Hospice care is a good thing! My mother has stage 4 lung cancer and I have her in my home, under Hospice Care. They so not offer preventative, but make every attempt to keep my mom comfortable. They take care of all medications, nurses visit every week and a doctor once a month. When times get rough, they can and will bring in Crisis Care nurses around the clock. Just my 2 cents, but I don't know what I would have done without them.

      over 3 years ago
    • amkates' Avatar
      amkates

      i just started hospice myself about a month ago. I also thought it meant I was giving up and was going to die soon. But to be released from the hospital since they decided that no more can be done to fight the cancer and I was in so much pain the thought of just going home was not an option I still hurt too much. My dr.s promised from day one I would not be in pain so why am I. Well anyway where I live they have a in-patient hospice called Home-stead, and that is where I was transferred until the got the right combination of meds for me to be pain free. I was still nervous but the minute I was taken in the front door all fears were gone. Each room is a quilt theme not a room number, it looks and feels like an upscale SPA or B&B. The nurses were able to get me the right meds and then I came home. However they also have a respite program that if I or my family need a break, or someone at home gets sick or has an emergency I can check in for 5 days of rest. I now have Hospice visits once a week until the time comes I need more. The nurse and caseworker are like friends to my family and myself. They have even called my daughter-in-law to check on her, she lost her dad suddenly the week I went in hospital and is 3 months pregnant with my first grandchild, I would not trade this experience for anything. I do not know what the future is going to hold but being comfortable with them now will make the transition easier towards the end. Did I mention I am only 50 years old. Keep the faith I do.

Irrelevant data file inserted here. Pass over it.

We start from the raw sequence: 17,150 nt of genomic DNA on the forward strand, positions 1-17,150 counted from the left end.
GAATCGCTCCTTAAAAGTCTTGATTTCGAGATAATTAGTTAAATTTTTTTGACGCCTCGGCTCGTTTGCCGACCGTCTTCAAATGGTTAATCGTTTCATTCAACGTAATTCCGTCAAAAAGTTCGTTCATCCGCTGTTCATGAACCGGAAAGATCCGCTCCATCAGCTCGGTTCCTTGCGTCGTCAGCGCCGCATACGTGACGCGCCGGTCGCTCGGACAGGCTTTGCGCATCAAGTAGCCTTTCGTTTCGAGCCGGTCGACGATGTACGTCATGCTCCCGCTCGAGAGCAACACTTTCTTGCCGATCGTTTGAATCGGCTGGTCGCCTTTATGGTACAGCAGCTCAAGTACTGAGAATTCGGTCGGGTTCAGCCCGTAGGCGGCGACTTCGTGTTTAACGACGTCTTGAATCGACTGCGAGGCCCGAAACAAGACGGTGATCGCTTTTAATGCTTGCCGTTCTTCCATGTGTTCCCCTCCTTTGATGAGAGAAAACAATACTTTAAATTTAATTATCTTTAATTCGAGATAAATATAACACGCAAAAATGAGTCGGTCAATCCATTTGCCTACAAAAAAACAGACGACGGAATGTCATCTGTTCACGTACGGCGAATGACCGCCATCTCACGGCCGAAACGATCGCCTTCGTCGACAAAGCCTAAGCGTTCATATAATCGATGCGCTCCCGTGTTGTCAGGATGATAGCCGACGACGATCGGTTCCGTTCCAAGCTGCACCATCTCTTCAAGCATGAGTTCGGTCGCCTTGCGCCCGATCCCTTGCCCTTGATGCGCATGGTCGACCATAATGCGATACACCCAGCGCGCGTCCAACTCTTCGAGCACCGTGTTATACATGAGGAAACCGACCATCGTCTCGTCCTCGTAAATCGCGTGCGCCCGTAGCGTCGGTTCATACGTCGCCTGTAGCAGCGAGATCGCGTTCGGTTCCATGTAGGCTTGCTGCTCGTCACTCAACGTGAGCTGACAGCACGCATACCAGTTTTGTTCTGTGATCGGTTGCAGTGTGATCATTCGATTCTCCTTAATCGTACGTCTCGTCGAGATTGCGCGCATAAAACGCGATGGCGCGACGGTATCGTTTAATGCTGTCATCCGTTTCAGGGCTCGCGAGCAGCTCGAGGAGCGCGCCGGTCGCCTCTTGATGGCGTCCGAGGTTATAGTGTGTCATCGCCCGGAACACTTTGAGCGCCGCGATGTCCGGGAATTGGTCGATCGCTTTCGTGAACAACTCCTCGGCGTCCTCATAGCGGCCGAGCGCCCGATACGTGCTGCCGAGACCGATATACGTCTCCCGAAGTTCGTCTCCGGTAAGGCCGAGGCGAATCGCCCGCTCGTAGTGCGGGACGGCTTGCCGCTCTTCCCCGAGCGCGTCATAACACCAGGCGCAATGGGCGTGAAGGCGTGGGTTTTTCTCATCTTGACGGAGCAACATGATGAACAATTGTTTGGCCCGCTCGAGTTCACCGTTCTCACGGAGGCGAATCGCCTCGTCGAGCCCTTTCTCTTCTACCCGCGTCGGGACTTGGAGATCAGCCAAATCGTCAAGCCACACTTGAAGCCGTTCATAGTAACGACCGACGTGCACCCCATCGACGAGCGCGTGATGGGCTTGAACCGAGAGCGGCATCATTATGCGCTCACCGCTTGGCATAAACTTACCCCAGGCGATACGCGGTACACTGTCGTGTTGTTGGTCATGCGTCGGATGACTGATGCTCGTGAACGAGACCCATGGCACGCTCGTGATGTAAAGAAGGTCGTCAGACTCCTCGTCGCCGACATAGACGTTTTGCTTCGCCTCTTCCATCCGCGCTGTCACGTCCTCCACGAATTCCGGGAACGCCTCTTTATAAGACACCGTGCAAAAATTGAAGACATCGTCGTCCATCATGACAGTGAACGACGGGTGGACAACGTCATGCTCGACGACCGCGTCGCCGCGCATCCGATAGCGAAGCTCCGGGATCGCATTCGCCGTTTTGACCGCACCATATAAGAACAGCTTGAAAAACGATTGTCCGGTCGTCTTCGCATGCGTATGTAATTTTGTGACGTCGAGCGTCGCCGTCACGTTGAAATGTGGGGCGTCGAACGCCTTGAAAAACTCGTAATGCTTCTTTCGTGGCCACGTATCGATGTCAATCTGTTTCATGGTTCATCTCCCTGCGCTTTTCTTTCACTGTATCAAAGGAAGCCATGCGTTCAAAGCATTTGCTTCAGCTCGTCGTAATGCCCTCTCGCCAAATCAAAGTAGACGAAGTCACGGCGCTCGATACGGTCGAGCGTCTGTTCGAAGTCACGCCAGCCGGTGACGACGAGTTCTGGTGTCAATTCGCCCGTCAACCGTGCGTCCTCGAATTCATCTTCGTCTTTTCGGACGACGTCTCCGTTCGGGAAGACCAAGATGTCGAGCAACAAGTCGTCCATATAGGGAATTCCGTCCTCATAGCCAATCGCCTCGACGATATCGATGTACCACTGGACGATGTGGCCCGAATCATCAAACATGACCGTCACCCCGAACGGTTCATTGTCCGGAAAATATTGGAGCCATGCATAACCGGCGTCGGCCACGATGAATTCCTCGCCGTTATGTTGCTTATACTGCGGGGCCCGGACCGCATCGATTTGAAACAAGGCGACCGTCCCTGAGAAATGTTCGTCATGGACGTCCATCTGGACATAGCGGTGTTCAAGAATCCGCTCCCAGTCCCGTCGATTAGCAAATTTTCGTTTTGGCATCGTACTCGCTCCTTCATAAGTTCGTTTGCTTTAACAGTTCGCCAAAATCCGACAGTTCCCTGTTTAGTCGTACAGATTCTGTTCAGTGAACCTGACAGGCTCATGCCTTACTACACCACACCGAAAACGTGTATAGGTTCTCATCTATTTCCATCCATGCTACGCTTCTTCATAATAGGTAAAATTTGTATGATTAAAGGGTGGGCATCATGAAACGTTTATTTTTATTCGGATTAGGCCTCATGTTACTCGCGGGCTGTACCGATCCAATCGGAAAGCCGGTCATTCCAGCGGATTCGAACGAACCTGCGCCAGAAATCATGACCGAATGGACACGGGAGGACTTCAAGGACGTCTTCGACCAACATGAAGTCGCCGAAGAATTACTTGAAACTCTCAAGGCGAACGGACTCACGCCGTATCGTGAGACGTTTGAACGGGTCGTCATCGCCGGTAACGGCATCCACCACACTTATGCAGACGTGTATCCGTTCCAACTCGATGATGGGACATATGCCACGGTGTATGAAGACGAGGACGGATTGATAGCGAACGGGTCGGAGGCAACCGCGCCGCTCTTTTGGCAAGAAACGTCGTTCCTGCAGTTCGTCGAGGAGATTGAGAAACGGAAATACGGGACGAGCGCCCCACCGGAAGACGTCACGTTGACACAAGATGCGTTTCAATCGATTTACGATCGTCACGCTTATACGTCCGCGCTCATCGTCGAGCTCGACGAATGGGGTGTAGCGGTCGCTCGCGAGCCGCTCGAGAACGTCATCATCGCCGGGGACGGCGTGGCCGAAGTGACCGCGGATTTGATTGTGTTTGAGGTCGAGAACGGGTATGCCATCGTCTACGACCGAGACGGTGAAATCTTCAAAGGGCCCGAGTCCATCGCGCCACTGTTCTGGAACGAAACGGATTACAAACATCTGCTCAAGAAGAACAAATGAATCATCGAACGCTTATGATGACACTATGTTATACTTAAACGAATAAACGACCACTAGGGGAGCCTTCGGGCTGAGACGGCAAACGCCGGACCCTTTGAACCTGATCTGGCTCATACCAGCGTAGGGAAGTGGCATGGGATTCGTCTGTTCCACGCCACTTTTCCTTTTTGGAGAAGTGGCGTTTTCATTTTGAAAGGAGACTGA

over 3 years ago